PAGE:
OPINION COLUMNS

A Scout is… misunderstood (deliberately, I fear)

By Bob Buckel | Published Saturday, February 9, 2013

{{{*}}}I joined the Boy Scouts when I was 11 years old. My mom let me walk across the alley to my Scoutmaster’s house. I recited the oath and the Scout Law, tied a few knots, and just like that I was a Tenderfoot.

I was a Scout for several years, learned a lot, had fun and made it all the way to the Life rank. I didn’t make Eagle because, like many guys, I got too busy.

But I remember the oath.

Bob Buckel

Bob Buckel

“On my honor, I will do my best to do my duty to God and my country, to obey the Scout law, to help other people at all times, to keep myself physically strong, mentally alert, and morally straight.”

The Scout Law, which we also recited at every meeting, states that a Scout is “trustworthy, loyal, helpful, friendly, courteous, kind, obedient, cheerful, thrifty, brave, clean, and reverent.”

I know the world is very different now. At 11, I knew nothing about sex and couldn’t have cared less. Pretty girls made me blush.

“Gay” still meant happy.

That word has a different meaning today. But words like honor, duty, loyalty and reverence have not changed – and I don’t think 11-year-olds have changed that much, either.

I think 11-year-olds still need to hear those words.

The current brouhaha about the Boy Scouts of America being an organization that bans gay people is disingenious: it’s a children’s organization. Certainly young men mature while they’re in Scouts. But the idea of a gay 11-year-old being banned from the Scouts is as ridiculous as … the idea of a gay 11-year-old.

This may be news to some Americans, but sex, of any variety, is not OK when you’re 11 years old.

As hormones arrive, boys’ interest in sex skyrockets, and I’m aware that many teenagers become sexually active during those years.

But that doesn’t mean it’s OK. God’s law, which is the basis of Scout law, calls upon us to wait until we get married to have sex.

As far as I can tell, that applies equally to everyone – gay, straight, bisexual, asexual, white, black, brown, green, from Texas, New Jersey or Nevada.

The Boy Scouts of America reinforces those values, and the people who let their kids join the Scouts usually support those values.

Let grownups debate the gay issue all they want, but let’s stop using the kids as a weapon.

I may have had a gay Scoutmaster. Back then, who knew? There were several boys in our troop who I’m pretty sure grew up to live that lifestyle. Were they already gay then? I don’t know – they were kids.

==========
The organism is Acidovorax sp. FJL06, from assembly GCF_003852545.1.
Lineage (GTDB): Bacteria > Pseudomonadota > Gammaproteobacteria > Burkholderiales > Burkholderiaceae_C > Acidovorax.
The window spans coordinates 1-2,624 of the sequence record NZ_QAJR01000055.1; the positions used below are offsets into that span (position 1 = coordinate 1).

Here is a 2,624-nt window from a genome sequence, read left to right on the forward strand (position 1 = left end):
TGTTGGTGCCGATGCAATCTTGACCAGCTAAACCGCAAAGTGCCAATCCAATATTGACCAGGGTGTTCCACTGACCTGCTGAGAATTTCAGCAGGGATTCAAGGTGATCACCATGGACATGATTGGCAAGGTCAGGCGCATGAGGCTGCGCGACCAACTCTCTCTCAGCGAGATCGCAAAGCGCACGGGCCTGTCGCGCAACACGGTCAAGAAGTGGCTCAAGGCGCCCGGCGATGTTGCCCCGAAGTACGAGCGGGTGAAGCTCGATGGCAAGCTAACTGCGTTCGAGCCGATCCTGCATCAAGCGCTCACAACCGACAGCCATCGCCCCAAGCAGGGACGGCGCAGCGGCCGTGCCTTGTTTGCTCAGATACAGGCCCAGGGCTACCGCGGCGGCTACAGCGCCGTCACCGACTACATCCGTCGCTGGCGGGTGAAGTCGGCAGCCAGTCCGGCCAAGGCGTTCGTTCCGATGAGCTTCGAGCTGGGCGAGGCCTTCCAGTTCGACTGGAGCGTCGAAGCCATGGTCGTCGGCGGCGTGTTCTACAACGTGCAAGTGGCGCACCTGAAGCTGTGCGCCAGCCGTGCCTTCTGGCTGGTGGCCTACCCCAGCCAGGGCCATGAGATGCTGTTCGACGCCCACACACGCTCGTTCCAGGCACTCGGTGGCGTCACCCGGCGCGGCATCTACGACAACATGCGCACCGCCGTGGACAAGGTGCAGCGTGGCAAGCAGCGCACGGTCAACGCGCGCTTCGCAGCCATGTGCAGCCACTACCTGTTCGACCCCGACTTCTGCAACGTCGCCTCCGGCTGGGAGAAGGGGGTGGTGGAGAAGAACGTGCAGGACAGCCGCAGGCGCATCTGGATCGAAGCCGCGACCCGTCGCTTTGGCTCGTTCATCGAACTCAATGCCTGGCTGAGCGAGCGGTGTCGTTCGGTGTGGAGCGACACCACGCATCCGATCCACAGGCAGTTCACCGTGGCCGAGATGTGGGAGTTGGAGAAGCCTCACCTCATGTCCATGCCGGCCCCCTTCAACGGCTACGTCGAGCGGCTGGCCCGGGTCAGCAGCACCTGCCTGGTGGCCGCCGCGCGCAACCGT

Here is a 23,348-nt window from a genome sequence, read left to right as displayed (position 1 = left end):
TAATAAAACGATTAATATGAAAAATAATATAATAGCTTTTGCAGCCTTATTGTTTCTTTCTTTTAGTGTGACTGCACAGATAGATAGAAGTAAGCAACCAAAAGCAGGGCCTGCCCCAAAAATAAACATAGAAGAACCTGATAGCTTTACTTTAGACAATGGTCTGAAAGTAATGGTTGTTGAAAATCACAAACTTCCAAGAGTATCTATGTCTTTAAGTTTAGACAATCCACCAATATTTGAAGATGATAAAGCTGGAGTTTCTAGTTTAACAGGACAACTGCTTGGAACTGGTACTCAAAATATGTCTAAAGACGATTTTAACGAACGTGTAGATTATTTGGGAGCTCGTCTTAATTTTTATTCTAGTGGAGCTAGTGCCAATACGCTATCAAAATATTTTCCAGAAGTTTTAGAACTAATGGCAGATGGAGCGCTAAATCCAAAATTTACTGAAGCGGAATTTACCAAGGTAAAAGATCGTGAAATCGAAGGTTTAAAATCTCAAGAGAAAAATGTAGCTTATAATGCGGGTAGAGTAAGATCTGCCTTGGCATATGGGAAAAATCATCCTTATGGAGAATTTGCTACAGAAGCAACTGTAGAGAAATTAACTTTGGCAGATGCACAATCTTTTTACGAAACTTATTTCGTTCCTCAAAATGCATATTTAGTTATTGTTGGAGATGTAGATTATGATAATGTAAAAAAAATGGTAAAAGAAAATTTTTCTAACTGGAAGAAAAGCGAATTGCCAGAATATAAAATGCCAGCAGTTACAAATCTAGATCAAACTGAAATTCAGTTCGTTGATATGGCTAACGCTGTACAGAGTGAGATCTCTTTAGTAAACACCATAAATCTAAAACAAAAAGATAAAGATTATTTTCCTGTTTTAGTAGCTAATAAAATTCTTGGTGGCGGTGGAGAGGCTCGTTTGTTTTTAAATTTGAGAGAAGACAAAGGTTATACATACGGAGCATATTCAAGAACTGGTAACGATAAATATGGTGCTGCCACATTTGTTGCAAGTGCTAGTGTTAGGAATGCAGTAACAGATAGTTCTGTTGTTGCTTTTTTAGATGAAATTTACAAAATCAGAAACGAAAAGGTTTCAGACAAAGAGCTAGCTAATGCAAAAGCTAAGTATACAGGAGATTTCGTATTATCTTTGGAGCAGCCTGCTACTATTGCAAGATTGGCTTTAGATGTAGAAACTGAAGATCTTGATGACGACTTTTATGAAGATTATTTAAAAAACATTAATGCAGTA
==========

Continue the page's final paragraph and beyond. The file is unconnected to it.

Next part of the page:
They weren’t there to explore their sexuality; they were there to explore the woods, learn about plants and birds and squirrels and geode rocks. They were there to learn how to make a fire with flint and steel, how to pitch a tent and pack a backpack and cook over a campfire.

I have no problem if a gay man wants to be a Scoutmaster, as long as he keeps his sexuality to himself – exactly what I expect from a heterosexual Scoutmaster, by the way. Any departure from that is not only improper – it’s a felony.

And just for the record, as a Christian, my faith calls upon me to love everyone, including gay people.

God’s love is unconditional – but that does not mean he doesn’t still set standards. God’s standard for our sexual behavior could not be more clear.

Marriage, as ordained by God, is one man, one woman, for life. Sex outside of that is sin – always has been, always will be. The United States of America didn’t make that law and cannot change it.

That’s not about “how you are” – it’s about what you do. Everyone is responsible for their behavior, whatever impulses they may be called upon to restrain.

A “Christian culture” can be an incubator for the worst forms of hypocrisy, and none of us is in a position to throw any stones. We’re all sinners.

Nevertheless, there was a time when having Christian moral standards put a person in the mainstream of American culture.

That time is gone.

The debate in America isn’t really about the Boy Scouts. It’s about whether Christians should change their standards, fight harder to change the culture, or give up. I see Christians doing all of the above right now.

Obviously, I’m still trying to change the culture. But I’m aware that following Jesus, over the past 2,000 years, has and still does put many of my brothers and sisters outside the mainstream.

American Christians are in the process of joining them.

If the faith you profess is real, and the values you advocate are eternal and unchanging, you hold onto them anyway – no matter what your culture does.

The USA used to be a place where Scouts could be Scouts and Christians could be Christians. I hope and pray it remains so.

If it doesn’t, we all have some choices to make.

Bob Buckel is executive editor of the Wise County Messenger.

One Response to “A Scout is… misunderstood (deliberately, I fear)”

  1. well said … and certainly could apply to GSA as well.

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